MONTAZERI CRITICIZES IRAN'S GUARDIANS COUNCIL
Ayatollah Hussein-Ali Montazeri-Najafabadi criticized the Guardians Council and received some of Iran's leading dissident clerics on 30 January, his first day of freedom after five years of house arrest, ISNA reported. Montazeri met with clerics Mohsen Kadivar, Assadollah Bayat, Hadi Qabel, Ahmad Qabel, and Jalaledin Taheri. Montazeri, who has long been a critic of the Guardians Council's method of supervising elections -- rejecting potential candidates and overturning election results -- said: "Do not abandon your obligations because the country belongs to the people. The Guardians Council has to accept this. If people have freedom to take part in elections, they will most definitely elect good people. The people would naturally refrain from electing wrong or irreligious people." Montazeri discussed the conditions under which he was released in a 30 January interview with Doha's Al-Jazeera television. "First of all, I stress that ending my house arrest was not coupled with any kind of pledge on my part to keep silent or give up my political stands," he said. "I am determined to express my opinions based on the revolution's principles of freedom, independence, and the Islamic republic, but certainly without insulting any senior official or creating tension." BS

IRANIAN LEGISLATURE REACTS TO U.S. PRESIDENT'S COMMENTS
Iranian parliamentarians collectively and individually reacted on 30 January to U.S. President George W. Bush's comments about Iran in his State of the Union address two days earlier (see "RFE/RL Newsline," 29 January 2003). Speaker of Parliament Hojatoleslam Mehdi Karrubi said the Iranians mentioned by President Bush are "a number of mercenaries who have no place among the Iranian nation," Iranian state radio reported. After Karrubi's comments, members of parliament chanted "Death to America." Abadan representative Mohammad Rashidian described Bush's comments as repetitive, and he said claims about the absence of democracy in Iran are "baseless and unfounded," IRNA reported. Ardabil representative Vali Azarvash said any fair person understands the significance of elections in Iran, and added, "All the [Iranian] state officials have been elected by the people." Azarvash said Iran's "religious democracy" scares President Bush, and rather than establishing democracy in Iran the U.S. president "wants to put an end to religious democracy." Semnan's Seyyed Taher Taheri said: "I don't know how a person, who has become president with the help of the Justice Department, gives himself the right to bring into question the widespread participation of the Iranian people in the elections." BS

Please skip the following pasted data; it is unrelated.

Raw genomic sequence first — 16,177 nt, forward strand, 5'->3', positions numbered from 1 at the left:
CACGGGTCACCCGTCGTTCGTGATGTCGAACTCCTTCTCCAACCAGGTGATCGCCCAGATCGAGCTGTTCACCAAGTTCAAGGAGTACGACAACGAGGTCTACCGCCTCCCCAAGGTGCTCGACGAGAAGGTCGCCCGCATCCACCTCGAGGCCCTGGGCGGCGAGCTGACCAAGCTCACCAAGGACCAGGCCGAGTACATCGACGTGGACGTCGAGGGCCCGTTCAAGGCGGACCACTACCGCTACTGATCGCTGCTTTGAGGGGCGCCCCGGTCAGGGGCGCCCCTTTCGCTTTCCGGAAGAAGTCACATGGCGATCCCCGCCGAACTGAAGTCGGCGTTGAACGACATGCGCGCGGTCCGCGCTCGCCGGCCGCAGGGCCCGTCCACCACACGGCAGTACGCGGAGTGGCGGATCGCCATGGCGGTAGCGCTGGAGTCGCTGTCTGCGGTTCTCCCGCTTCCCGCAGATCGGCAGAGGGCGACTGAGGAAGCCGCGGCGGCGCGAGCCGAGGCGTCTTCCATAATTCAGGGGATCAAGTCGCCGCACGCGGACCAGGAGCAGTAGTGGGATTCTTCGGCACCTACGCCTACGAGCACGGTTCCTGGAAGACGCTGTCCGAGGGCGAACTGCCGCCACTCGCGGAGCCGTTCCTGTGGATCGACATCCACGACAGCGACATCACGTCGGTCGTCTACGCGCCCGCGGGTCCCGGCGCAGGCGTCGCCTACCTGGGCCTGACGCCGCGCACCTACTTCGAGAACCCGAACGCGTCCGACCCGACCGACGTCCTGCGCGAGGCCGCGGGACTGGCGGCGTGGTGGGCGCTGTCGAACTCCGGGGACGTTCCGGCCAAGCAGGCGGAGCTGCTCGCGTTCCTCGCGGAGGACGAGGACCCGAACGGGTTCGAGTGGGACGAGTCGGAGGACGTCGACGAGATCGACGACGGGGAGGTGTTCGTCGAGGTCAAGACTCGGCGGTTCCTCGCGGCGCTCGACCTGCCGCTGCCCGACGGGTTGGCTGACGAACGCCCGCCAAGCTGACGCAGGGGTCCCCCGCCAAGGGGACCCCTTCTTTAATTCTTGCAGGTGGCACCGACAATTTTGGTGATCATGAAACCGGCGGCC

COUNCIL ELECTIONS COULD BE A REFERENDUM
An editorial in the 30 January issue of the daily "Mardom Salari" forecasts several possible outcomes for the forthcoming municipal-council elections and interprets the meaning of these outcomes. The council elections in towns and villages are "not so important," according to the editorial, but in Tehran and other big cities they can be seen as a referendum on the country's political future. If few people vote, it means that they are disappointed in the reform process, the commentary read. There are several possible meanings if the same number of people votes this year as in 1999. If the majority of voters favor the reformist front, it would mean that the majority of people want the reform process to continue unchanged. If the majority of voters favor the conservative lists of candidates, "it would show the people's demand to cede power to the opposing faction and in fact it would show the people's will to yield to the absolute power of the right-wing faction." If people vote for candidates who are outside the current power structure, according to the editorial, it would mean that they want reform to take a new path. BS

IRANIAN DAILY SAYS COUNCILS NEED FRESH FACES...
A commentary in the 14 January "Aftab-i Yazd" daily said the upcoming municipal-council elections are an opportunity for new people -- "young and innovative forces" -- to enter the political scene. Political development requires balanced progress in all areas, according to the commentary. Therefore, "the closed circle of power and politics must be opened up for the entrance of fresh forces that have not been caught up in the spiral of political wrangles and factional prejudices." The commentary went on to say that all political tendencies and ideologies should have a share of political power. BS

...AS LONG AS THEY ARE COMMITTED TO ISLAM
Habibullah Asgaroladi-Mosalman, secretary-general of the conservative Islamic Coalition Association, said that the Tehran Municipal Council failed because its members wanted to recreate a Western model of democracy rather than serving Islam, "Aftab-i Yazd" reported on 22 January. Other reasons for the council's dissolution were its politicking and sloganeering, he said. The Ministry of Intelligence and Security (MOIS) has an important task in preventing those who are not committed to the system and the constitution from being elected in the upcoming municipal-council elections, according to Asgaroladi. In this way, the MOIS can prevent the destruction of the system. BS

IRAQ INVITES INSPECTORS BACK FOR TALKS...